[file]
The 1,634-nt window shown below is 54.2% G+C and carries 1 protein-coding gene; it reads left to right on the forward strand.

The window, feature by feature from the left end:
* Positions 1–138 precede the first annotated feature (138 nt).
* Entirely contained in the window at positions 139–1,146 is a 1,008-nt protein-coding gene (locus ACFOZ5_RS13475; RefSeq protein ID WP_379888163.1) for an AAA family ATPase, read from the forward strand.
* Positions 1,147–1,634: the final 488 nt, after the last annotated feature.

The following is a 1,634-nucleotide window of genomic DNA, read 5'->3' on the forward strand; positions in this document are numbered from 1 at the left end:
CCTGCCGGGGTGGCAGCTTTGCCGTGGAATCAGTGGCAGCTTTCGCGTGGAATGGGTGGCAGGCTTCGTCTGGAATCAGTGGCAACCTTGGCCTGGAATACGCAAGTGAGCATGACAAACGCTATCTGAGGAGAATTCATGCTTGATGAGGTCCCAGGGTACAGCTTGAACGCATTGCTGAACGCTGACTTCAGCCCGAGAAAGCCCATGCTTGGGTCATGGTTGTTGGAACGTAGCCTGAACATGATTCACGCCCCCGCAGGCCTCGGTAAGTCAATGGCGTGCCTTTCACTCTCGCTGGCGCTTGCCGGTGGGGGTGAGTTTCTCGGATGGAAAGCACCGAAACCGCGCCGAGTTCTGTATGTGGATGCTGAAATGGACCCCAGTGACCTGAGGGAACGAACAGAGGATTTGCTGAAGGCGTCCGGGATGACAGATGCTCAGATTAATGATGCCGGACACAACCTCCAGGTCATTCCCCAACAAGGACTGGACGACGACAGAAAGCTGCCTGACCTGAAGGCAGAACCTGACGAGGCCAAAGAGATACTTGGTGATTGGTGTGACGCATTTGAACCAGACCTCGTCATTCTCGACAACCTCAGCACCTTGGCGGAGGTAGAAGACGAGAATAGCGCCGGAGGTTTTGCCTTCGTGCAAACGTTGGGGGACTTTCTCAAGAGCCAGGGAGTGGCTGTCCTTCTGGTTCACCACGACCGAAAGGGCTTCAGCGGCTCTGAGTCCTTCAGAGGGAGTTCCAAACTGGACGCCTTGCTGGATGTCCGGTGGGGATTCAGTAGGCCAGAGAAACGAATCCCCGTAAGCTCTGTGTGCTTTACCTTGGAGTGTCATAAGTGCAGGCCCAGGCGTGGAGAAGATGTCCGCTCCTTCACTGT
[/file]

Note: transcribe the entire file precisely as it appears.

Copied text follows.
The 1,634-nt window shown below is 54.2% G+C and carries 1 protein-coding gene; it reads left to right on the forward strand.

The window, feature by feature from the left end:
* Positions 1–138 precede the first annotated feature (138 nt).
* Entirely contained in the window at positions 139–1,146 is a 1,008-nt protein-coding gene (locus ACFOZ5_RS13475; RefSeq protein ID WP_379888163.1) for an AAA family ATPase, read from the forward strand.
* Positions 1,147–1,634: the final 488 nt, after the last annotated feature.

The following is a 1,634-nucleotide window of genomic DNA, read 5'->3' on the forward strand; positions in this document are numbered from 1 at the left end:
CCTGCCGGGGTGGCAGCTTTGCCGTGGAATCAGTGGCAGCTTTCGCGTGGAATGGGTGGCAGGCTTCGTCTGGAATCAGTGGCAACCTTGGCCTGGAATACGCAAGTGAGCATGACAAACGCTATCTGAGGAGAATTCATGCTTGATGAGGTCCCAGGGTACAGCTTGAACGCATTGCTGAACGCTGACTTCAGCCCGAGAAAGCCCATGCTTGGGTCATGGTTGTTGGAACGTAGCCTGAACATGATTCACGCCCCCGCAGGCCTCGGTAAGTCAATGGCGTGCCTTTCACTCTCGCTGGCGCTTGCCGGTGGGGGTGAGTTTCTCGGATGGAAAGCACCGAAACCGCGCCGAGTTCTGTATGTGGATGCTGAAATGGACCCCAGTGACCTGAGGGAACGAACAGAGGATTTGCTGAAGGCGTCCGGGATGACAGATGCTCAGATTAATGATGCCGGACACAACCTCCAGGTCATTCCCCAACAAGGACTGGACGACGACAGAAAGCTGCCTGACCTGAAGGCAGAACCTGACGAGGCCAAAGAGATACTTGGTGATTGGTGTGACGCATTTGAACCAGACCTCGTCATTCTCGACAACCTCAGCACCTTGGCGGAGGTAGAAGACGAGAATAGCGCCGGAGGTTTTGCCTTCGTGCAAACGTTGGGGGACTTTCTCAAGAGCCAGGGAGTGGCTGTCCTTCTGGTTCACCACGACCGAAAGGGCTTCAGCGGCTCTGAGTCCTTCAGAGGGAGTTCCAAACTGGACGCCTTGCTGGATGTCCGGTGGGGATTCAGTAGGCCAGAGAAACGAATCCCCGTAAGCTCTGTGTGCTTTACCTTGGAGTGTCATAAGTGCAGGCCCAGGCGTGGAGAAGATGTCCGCTCCTTCACTGT